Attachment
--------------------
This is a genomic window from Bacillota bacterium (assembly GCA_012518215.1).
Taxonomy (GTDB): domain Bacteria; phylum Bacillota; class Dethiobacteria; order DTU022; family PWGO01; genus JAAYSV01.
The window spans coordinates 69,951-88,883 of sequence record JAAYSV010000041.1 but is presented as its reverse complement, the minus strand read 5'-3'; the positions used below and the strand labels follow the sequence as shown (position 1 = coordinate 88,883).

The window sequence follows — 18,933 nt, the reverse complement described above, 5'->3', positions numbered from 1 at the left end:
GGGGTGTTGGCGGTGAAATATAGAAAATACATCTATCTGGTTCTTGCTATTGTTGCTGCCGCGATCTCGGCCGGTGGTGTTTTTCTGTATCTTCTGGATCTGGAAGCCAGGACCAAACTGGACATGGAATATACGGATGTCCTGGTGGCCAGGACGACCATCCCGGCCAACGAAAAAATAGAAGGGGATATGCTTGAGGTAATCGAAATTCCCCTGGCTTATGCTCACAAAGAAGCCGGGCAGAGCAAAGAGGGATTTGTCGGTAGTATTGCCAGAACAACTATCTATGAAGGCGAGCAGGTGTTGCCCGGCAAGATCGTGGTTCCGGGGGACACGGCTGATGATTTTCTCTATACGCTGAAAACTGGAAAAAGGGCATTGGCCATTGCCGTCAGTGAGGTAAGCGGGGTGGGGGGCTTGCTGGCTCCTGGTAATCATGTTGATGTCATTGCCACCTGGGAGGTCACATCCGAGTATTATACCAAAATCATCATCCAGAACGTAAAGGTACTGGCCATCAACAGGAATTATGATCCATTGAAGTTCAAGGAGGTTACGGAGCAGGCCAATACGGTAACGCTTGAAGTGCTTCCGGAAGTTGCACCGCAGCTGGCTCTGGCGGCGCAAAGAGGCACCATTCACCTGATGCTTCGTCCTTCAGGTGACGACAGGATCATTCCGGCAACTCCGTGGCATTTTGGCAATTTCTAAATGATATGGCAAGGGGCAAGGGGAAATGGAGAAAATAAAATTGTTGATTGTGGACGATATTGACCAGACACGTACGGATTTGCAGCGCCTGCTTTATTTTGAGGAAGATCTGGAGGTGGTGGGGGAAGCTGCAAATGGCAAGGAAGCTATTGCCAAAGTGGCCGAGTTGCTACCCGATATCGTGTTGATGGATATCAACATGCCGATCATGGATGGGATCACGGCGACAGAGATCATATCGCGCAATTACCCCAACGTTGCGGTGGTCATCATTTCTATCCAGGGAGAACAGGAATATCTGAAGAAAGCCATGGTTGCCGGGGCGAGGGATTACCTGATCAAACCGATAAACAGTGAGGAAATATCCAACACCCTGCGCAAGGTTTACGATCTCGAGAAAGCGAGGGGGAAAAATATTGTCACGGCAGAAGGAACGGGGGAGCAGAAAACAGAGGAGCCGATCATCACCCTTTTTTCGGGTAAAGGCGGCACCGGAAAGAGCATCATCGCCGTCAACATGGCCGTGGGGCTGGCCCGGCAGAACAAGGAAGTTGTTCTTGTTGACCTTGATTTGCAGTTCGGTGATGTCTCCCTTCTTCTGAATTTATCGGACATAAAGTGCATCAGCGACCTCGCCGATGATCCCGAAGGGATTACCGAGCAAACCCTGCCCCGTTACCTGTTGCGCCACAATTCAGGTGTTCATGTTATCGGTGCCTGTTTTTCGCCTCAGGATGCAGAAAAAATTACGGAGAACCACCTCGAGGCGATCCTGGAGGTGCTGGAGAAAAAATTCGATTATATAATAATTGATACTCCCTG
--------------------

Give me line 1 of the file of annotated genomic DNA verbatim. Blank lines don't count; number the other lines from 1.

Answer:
This is a genomic window from Bacillota bacterium (assembly GCA_012518215.1).